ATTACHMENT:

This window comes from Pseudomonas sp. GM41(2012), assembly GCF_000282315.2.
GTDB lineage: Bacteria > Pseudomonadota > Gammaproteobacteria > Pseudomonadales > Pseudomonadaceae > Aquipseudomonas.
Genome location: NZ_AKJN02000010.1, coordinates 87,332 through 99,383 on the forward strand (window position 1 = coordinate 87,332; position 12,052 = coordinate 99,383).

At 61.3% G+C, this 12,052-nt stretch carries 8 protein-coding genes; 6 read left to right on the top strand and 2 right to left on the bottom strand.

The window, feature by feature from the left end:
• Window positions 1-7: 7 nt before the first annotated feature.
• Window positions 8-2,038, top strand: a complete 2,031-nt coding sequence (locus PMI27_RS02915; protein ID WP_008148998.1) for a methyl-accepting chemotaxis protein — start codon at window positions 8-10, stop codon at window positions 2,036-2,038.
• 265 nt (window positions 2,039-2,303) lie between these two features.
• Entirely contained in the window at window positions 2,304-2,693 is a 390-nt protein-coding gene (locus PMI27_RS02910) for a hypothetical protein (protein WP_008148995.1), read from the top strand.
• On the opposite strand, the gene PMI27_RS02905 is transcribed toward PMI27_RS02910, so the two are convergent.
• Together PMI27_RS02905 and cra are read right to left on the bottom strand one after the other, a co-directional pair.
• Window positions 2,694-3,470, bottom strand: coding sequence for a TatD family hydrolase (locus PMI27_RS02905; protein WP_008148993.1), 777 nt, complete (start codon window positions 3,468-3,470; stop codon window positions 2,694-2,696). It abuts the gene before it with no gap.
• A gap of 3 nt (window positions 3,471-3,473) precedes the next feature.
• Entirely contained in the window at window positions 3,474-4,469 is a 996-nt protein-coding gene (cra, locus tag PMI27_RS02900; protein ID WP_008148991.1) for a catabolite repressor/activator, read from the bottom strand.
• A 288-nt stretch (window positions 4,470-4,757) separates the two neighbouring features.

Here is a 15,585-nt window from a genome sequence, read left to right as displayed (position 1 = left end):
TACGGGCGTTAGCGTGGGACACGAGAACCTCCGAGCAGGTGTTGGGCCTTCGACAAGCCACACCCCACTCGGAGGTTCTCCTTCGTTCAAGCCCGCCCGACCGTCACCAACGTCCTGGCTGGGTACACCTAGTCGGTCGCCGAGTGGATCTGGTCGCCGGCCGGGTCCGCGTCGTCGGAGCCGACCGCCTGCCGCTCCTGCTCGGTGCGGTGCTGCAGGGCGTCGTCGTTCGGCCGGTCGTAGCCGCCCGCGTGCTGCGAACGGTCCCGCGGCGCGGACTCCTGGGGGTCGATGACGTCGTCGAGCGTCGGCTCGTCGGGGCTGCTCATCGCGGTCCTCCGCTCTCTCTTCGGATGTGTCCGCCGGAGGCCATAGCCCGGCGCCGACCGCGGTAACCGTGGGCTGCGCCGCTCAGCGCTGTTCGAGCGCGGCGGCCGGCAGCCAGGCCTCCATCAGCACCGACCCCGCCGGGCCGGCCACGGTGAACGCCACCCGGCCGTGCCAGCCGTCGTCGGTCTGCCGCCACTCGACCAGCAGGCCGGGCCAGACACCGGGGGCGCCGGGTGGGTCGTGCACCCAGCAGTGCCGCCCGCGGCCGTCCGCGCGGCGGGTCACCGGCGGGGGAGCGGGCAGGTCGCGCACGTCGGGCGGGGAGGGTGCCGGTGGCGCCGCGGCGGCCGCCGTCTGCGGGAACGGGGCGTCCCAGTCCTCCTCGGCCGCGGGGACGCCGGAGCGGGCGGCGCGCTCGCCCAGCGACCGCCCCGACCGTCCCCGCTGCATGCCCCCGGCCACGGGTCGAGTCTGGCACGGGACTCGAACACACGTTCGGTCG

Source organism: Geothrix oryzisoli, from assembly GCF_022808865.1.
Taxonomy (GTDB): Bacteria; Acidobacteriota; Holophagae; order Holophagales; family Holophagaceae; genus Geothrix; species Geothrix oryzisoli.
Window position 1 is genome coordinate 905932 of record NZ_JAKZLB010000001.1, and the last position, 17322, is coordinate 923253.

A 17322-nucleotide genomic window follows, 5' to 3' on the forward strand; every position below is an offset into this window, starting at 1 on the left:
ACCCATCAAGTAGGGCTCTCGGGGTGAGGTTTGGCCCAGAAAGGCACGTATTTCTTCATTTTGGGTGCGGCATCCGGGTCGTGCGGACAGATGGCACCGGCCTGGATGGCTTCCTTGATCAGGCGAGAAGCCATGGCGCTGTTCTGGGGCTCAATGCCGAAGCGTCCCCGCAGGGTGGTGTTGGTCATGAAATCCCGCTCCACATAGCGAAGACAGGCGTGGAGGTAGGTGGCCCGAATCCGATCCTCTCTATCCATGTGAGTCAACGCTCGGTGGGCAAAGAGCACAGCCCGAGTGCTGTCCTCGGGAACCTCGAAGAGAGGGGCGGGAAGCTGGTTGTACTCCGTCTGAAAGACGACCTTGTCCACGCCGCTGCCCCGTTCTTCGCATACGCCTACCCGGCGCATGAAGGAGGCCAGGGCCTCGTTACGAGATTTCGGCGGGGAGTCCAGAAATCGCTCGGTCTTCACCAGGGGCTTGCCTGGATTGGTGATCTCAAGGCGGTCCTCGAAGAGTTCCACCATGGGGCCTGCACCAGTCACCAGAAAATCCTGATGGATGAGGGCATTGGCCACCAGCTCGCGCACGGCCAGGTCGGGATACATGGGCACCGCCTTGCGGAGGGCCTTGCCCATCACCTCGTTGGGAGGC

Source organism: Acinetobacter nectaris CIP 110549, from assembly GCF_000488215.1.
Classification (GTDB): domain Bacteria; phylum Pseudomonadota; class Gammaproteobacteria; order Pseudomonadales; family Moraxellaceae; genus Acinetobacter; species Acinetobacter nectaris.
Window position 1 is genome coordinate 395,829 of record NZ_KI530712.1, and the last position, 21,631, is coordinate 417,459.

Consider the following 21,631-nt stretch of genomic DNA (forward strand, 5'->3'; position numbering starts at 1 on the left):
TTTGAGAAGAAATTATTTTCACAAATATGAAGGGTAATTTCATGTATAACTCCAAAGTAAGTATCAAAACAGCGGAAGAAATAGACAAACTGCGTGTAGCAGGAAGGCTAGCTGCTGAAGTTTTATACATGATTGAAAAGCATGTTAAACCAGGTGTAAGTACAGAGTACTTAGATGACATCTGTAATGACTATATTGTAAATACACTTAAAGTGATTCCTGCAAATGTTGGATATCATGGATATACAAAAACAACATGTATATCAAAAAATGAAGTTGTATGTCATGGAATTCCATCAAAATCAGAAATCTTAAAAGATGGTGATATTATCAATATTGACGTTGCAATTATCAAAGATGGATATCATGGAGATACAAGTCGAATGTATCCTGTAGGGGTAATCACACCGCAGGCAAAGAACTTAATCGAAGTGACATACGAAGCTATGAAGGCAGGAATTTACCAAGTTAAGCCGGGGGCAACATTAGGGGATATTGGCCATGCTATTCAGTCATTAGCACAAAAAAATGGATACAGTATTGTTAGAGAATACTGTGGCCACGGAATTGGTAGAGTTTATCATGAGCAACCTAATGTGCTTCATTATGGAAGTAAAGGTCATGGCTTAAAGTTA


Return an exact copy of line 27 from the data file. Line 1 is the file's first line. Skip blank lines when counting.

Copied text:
TTTGAGAAGAAATTATTTTCACAAATATGAAGGGTAATTTCATGTATAACTCCAAAGTAAGTATCAAAACAGCGGAAGAAATAGACAAACTGCGTGTAGCAGGAAGGCTAGCTGCTGAAGTTTTATACATGATTGAAAAGCATGTTAAACCAGGTGTAAGTACAGAGTACTTAGATGACATCTGTAATGACTATATTGTAAATACACTTAAAGTGATTCCTGCAAATGTTGGATATCATGGATATACAAAAACAACATGTATATCAAAAAATGAAGTTGTATGTCATGGAATTCCATCAAAATCAGAAATCTTAAAAGATGGTGATATTATCAATATTGACGTTGCAATTATCAAAGATGGATATCATGGAGATACAAGTCGAATGTATCCTGTAGGGGTAATCACACCGCAGGCAAAGAACTTAATCGAAGTGACATACGAAGCTATGAAGGCAGGAATTTACCAAGTTAAGCCGGGGGCAACATTAGGGGATATTGGCCATGCTATTCAGTCATTAGCACAAAAAAATGGATACAGTATTGTTAGAGAATACTGTGGCCACGGAATTGGTAGAGTTTATCATGAGCAACCTAATGTGCTTCATTATGGAAGTAAAGGTCATGGCTTAAAGTTA